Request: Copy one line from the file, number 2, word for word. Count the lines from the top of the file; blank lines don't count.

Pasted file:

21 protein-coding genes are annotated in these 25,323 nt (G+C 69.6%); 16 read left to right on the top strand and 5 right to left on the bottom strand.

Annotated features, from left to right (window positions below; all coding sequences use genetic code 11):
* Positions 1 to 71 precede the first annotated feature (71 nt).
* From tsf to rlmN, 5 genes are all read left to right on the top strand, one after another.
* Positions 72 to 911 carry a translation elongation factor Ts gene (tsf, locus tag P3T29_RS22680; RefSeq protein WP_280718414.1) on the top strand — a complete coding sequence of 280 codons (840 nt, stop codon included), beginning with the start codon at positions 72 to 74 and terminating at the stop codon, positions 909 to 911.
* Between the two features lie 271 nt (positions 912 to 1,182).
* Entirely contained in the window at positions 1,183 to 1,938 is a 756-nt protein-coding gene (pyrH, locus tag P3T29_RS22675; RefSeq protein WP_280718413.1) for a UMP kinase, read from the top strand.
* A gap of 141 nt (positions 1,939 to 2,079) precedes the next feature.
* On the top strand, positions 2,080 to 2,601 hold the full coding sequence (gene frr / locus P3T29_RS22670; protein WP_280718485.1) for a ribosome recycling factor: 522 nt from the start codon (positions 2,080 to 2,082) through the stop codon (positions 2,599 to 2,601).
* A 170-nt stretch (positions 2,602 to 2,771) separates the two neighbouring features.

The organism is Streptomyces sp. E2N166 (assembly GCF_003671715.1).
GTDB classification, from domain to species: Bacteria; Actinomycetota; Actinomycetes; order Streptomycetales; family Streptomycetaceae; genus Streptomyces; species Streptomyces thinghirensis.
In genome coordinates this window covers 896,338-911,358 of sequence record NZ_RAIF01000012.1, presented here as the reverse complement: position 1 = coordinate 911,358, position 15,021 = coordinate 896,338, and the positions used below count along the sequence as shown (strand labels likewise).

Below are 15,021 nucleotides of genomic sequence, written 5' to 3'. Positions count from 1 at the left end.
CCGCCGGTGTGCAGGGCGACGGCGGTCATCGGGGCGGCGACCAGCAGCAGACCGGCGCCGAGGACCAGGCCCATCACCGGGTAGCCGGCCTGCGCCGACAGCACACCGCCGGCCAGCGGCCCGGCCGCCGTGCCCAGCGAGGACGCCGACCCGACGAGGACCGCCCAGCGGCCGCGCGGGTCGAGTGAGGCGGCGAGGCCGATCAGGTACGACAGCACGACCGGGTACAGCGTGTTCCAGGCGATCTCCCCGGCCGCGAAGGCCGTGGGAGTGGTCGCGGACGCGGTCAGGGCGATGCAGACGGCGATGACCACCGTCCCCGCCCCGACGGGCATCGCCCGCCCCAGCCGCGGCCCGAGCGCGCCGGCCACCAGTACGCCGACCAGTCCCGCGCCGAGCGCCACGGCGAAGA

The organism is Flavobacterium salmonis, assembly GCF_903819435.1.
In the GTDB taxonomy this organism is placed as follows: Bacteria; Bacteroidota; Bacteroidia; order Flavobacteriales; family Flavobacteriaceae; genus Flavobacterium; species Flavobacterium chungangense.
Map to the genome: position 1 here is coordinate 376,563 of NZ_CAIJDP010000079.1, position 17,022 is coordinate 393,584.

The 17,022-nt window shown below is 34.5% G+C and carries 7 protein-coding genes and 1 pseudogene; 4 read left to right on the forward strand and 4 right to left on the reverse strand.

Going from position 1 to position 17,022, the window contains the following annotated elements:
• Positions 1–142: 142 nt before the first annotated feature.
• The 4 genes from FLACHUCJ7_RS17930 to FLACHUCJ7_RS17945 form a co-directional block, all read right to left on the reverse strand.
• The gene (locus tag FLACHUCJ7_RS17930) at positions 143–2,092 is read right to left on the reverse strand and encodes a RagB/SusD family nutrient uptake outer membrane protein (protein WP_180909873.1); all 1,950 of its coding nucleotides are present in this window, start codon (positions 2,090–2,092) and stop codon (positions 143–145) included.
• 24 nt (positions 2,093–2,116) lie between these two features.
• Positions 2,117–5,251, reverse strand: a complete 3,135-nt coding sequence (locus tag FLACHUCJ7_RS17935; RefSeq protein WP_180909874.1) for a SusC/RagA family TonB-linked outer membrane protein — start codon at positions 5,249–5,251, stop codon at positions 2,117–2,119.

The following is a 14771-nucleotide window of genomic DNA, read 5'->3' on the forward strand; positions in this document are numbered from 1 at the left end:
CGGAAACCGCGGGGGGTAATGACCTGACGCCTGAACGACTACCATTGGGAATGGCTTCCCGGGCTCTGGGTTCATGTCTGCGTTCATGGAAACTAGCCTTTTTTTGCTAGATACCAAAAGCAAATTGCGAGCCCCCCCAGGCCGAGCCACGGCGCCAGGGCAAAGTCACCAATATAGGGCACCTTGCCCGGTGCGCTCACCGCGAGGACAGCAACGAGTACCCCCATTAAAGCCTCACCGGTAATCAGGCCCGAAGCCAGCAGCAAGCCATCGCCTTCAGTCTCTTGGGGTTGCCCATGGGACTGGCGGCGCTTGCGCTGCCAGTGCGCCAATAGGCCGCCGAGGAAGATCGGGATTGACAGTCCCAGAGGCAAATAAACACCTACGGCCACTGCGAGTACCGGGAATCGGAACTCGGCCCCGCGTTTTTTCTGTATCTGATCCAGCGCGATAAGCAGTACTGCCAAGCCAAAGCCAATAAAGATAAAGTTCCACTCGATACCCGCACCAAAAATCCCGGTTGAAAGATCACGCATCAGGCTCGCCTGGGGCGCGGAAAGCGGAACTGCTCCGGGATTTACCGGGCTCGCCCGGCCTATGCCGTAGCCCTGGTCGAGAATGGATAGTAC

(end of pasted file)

Annotated features, from left to right (window positions below; all coding sequences use genetic code 11):